Select Statutes and Other Documents: Illustrative of the History of the United States, 1861-1898

By William MacDonald | Go to book overview

diplomatic representative or other agent of His Majesty the Emperor of all the Russias, duly authorized to receive the same, seven million two hundred thousand dollars in gold. The cession of territory and dominion herein made is hereby declared to be free and unincumbered by any reservations, privileges, franchises, grants, or possessions, by any associated companies, whether corporate or incorporate, Russian or any other, or by any parties except merely private individual property-holders; and the cession hereby made conveys all the rights, franchises, and privileges now belonging to Russia in the said territory or dominion, and appurtenances thereto.


ARTICLE VII.

When this convention shall have been duly ratified by the President of the United States, by and with the advice and consent of the Senate, on the one part, and, on the other, by His Majesty the Emperor of all the Russias, the ratifications shall be exchanged at Washington within three months from the date hereof, or sooner if possible.

In faith whereof the respective Plenipotentiaries have signed this convention, and thereto affixed the seals of their arms.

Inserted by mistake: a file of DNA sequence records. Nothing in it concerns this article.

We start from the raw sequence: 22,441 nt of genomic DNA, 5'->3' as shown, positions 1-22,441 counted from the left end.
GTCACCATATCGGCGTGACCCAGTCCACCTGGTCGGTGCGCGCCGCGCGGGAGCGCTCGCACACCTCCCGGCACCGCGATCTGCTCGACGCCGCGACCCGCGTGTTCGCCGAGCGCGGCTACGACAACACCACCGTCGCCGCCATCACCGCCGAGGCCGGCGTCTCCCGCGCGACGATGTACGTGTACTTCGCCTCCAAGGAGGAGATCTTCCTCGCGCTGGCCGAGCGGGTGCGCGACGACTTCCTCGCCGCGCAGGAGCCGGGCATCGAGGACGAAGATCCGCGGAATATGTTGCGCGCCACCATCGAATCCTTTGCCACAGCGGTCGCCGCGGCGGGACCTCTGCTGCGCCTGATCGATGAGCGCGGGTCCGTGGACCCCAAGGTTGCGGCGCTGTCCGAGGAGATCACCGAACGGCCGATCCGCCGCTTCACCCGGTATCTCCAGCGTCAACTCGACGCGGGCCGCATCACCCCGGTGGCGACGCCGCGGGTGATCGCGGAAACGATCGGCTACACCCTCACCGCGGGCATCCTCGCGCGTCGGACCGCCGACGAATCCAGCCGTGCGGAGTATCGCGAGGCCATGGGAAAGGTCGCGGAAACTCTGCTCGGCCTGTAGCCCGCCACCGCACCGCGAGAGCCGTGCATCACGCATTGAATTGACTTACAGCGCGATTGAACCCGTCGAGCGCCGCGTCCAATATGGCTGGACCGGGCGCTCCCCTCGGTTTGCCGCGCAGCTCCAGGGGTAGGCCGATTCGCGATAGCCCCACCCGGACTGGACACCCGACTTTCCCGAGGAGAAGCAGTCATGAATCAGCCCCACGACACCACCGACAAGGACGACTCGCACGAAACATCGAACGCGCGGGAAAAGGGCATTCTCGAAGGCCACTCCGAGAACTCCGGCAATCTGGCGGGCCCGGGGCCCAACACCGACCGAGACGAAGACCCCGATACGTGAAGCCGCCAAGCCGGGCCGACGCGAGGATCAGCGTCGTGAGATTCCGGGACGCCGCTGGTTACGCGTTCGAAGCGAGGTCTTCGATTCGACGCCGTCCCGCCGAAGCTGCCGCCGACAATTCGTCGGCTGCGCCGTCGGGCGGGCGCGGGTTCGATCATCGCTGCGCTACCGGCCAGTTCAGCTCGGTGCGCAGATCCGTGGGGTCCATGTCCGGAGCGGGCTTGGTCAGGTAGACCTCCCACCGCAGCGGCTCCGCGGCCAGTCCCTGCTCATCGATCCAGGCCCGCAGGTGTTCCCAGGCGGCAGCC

Done at Washington the thirtieth day of March, in the year of our Lord one thousand eight hundred and sixty-seven.

[SEAL.] WILLIAM H. SEWARD.

[SEAL.] EDOUARD DE STOECKL.


No. 64. Third Reconstruction Act July 19, 1867

THE difficulties encountered by the military commanders in enforcing the acts of March 2 and 23, 1867, especially in regard to the oath prescribed in the second of the two acts, led to the issue on June 20, through the Adjutant General's office, and with the approval of all the members of the Cabinet except Stanton, of instructions setting forth the view of the Executive as to the meaning and scope of the acts in question. From the standpoint of Congress, the instructions were a serious limitation on the effectiveness of the acts.

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